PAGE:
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Gay and bisexual men still earn less – study

Compared to heterosexuals, gay men earned on average 6.8% less, and bisexual men 10.3% less. Meanwhile, bisexual women earned 5.1% less than heterosexual women, while lesbian women earned 7.1% more than heterosexual women.

Photo by Heng Films from Unsplash.com

A new study has found that gay and bisexual men are still earning less than heterosexual men even in locations where there is legislation aimed at reducing discrimination in the workplace.

The study – “Sexual orientation and earnings: A meta‑analysis 2012–2020” – appeared in Journal of Population Economics, with researchers from Anglia Ruskin University (ARU) analyzing 24 studies published between 2012 and 2020 covering countries in Europe, North America and Australia. Their analysis found that gay men earned on average 6.8% less than heterosexual men across all countries covered in the study.

Bisexual men earned 10.3% less than heterosexual men on average, while bisexual women earned 5.1% less than heterosexual women. Lesbian women earned 7.1% more than heterosexual women.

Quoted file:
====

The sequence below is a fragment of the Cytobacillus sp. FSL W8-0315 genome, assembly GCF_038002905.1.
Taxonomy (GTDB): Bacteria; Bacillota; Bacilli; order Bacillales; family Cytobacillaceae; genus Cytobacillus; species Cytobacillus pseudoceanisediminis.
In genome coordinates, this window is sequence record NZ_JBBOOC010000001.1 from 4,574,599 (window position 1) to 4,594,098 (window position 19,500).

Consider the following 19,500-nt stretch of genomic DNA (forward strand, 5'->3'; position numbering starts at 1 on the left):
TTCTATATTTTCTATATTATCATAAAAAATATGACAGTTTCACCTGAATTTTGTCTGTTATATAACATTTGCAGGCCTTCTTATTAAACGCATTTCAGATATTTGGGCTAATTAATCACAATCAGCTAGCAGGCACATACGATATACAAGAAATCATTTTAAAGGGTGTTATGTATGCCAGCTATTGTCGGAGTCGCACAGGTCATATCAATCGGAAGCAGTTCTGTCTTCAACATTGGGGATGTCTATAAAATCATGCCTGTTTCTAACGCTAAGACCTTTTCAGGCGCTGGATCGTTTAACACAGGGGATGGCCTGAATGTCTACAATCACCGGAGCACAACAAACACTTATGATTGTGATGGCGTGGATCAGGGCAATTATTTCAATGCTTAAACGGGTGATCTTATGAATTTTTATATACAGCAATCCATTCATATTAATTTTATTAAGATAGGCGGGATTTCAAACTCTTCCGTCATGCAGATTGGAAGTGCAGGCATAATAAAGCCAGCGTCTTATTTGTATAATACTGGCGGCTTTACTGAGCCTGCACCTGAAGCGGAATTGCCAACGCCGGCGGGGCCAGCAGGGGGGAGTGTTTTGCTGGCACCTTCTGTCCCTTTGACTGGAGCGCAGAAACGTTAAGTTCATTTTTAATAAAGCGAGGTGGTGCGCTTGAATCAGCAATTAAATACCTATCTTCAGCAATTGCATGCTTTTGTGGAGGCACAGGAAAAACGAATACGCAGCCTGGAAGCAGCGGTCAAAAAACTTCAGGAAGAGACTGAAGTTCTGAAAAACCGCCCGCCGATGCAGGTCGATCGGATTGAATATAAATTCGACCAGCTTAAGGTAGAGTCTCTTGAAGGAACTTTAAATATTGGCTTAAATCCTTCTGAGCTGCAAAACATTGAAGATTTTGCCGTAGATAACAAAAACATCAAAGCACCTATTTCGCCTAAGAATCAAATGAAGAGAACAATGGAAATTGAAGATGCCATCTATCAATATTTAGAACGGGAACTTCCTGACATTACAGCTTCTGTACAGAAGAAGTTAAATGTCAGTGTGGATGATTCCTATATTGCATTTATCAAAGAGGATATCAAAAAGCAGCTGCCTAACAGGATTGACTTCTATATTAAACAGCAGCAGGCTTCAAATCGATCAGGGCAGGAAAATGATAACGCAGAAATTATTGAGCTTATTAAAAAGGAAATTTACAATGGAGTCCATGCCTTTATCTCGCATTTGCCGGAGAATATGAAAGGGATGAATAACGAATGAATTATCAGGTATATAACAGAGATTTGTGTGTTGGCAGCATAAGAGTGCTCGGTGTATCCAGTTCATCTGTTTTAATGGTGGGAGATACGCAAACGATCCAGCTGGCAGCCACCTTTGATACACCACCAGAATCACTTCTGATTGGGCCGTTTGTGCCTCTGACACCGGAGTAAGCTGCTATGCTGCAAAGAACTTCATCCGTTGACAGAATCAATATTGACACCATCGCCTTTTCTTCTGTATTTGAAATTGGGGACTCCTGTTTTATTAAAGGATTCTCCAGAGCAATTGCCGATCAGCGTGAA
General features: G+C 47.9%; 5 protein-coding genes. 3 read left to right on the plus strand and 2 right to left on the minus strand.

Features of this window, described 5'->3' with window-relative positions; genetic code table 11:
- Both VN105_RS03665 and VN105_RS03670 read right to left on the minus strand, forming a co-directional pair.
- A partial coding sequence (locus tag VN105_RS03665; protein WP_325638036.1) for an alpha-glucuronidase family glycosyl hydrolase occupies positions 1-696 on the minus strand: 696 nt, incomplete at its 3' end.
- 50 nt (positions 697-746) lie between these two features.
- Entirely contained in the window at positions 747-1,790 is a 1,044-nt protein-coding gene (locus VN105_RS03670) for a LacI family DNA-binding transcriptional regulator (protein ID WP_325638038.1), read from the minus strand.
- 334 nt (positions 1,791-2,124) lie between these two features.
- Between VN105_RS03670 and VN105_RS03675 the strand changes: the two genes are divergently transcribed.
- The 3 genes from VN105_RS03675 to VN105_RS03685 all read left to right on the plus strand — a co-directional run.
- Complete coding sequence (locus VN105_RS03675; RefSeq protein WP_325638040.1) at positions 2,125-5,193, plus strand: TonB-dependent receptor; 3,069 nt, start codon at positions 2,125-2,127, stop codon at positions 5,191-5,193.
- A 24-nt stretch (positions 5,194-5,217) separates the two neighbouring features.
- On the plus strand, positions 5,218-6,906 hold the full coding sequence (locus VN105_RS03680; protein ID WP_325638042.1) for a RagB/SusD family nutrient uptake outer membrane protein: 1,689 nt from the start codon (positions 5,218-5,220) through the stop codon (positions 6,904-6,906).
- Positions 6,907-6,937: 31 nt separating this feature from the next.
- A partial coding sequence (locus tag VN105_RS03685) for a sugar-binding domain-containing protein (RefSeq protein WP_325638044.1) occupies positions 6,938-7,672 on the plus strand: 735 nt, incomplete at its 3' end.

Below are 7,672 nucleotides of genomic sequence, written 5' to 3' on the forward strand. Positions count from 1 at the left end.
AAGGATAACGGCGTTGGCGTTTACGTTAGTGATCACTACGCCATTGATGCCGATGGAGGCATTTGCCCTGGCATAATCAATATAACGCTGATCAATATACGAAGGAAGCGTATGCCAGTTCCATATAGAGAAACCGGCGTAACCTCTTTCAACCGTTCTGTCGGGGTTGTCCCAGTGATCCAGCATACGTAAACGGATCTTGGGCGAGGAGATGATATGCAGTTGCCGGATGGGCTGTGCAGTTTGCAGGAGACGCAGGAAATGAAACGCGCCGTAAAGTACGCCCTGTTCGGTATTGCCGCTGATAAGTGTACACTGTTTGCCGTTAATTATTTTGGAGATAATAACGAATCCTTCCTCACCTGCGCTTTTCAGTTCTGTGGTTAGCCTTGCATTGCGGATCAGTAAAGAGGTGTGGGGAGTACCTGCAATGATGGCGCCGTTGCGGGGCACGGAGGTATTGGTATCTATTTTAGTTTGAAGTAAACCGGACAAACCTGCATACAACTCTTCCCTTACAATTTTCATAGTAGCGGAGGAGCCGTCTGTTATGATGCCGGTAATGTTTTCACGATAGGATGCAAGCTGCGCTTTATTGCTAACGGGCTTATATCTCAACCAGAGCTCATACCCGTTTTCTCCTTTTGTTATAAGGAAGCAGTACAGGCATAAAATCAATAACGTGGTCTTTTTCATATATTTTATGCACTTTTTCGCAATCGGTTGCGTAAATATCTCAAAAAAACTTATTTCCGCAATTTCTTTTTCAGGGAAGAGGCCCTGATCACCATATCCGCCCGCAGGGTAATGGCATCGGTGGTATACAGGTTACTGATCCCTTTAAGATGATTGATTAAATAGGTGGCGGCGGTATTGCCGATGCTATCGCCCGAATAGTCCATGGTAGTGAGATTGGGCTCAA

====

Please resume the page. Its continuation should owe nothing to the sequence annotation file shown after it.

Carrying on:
In the UK, gay and bisexual men together earned 4.7% less than heterosexual men, and in the US they earned 10.9% less.

Interesting, in the UK, workplace prejudice against individuals due to their sexual orientation or sex is already prohibited under the Equality Act of 2010. But despite this legislation, the research suggests that gay men and bisexual men and women still earn less than their heterosexual counterparts.

“The persistence of earnings penalties for gay men and bisexual men and women in the face of anti-discrimination policies represents a cause for concern,” said Professor Nick Drydakis, author of the study and Director of the Centre for Pluralist Economics at ARU. 

For Drydakis, legislation and workplace guidelines should guarantee that people receive the same pay and not experience any form of workplace bias simply because of their sexual orientation or gender identity status.

“Inclusive policies should embrace diversity by encouraging under-represented groups to apply for jobs or promotions and providing support to LGBTIQ+ employees to raise concerns and receive fair treatment,” Drydakis said. “Standing against discrimination and celebrating and supporting LGBTIQ+ diversity should form a part of HR policies.”

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